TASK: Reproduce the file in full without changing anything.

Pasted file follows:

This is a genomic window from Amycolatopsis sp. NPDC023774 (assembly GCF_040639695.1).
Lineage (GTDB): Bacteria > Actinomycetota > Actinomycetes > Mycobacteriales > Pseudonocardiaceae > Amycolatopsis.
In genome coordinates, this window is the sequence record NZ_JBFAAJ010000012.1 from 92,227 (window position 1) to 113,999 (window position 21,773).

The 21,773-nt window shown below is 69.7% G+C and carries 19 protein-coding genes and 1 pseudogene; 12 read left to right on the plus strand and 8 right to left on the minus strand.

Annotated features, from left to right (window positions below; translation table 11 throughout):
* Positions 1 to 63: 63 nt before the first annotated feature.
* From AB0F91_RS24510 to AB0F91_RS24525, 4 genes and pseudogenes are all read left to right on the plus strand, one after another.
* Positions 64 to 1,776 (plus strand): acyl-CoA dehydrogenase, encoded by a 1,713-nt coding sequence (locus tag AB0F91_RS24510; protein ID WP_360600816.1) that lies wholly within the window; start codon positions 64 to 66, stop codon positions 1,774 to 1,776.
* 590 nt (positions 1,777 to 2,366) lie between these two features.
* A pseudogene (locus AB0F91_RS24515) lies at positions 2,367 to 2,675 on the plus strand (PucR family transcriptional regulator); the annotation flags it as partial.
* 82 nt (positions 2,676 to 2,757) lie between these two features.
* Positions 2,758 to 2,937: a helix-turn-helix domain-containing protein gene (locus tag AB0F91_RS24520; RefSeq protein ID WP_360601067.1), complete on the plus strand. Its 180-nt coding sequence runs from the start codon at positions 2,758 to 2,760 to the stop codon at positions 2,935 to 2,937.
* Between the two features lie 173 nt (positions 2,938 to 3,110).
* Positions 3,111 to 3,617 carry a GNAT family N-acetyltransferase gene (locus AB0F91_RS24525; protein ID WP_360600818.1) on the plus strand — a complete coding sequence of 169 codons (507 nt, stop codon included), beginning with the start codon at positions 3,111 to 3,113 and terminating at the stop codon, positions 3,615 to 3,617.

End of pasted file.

This is a genomic window from Amycolatopsis sp. NPDC023774 (assembly GCF_040639695.1).
Lineage (GTDB): Bacteria > Actinomycetota > Actinomycetes > Mycobacteriales > Pseudonocardiaceae > Amycolatopsis.
In genome coordinates, this window is the sequence record NZ_JBFAAJ010000012.1 from 92,227 (window position 1) to 113,999 (window position 21,773).

The 21,773-nt window shown below is 69.7% G+C and carries 19 protein-coding genes and 1 pseudogene; 12 read left to right on the plus strand and 8 right to left on the minus strand.

Annotated features, from left to right (window positions below; translation table 11 throughout):
* Positions 1 to 63: 63 nt before the first annotated feature.
* From AB0F91_RS24510 to AB0F91_RS24525, 4 genes and pseudogenes are all read left to right on the plus strand, one after another.
* Positions 64 to 1,776 (plus strand): acyl-CoA dehydrogenase, encoded by a 1,713-nt coding sequence (locus tag AB0F91_RS24510; protein ID WP_360600816.1) that lies wholly within the window; start codon positions 64 to 66, stop codon positions 1,774 to 1,776.
* 590 nt (positions 1,777 to 2,366) lie between these two features.
* A pseudogene (locus AB0F91_RS24515) lies at positions 2,367 to 2,675 on the plus strand (PucR family transcriptional regulator); the annotation flags it as partial.
* 82 nt (positions 2,676 to 2,757) lie between these two features.
* Positions 2,758 to 2,937: a helix-turn-helix domain-containing protein gene (locus tag AB0F91_RS24520; RefSeq protein ID WP_360601067.1), complete on the plus strand. Its 180-nt coding sequence runs from the start codon at positions 2,758 to 2,760 to the stop codon at positions 2,935 to 2,937.
* Between the two features lie 173 nt (positions 2,938 to 3,110).
* Positions 3,111 to 3,617 carry a GNAT family N-acetyltransferase gene (locus AB0F91_RS24525; protein ID WP_360600818.1) on the plus strand — a complete coding sequence of 169 codons (507 nt, stop codon included), beginning with the start codon at positions 3,111 to 3,113 and terminating at the stop codon, positions 3,615 to 3,617.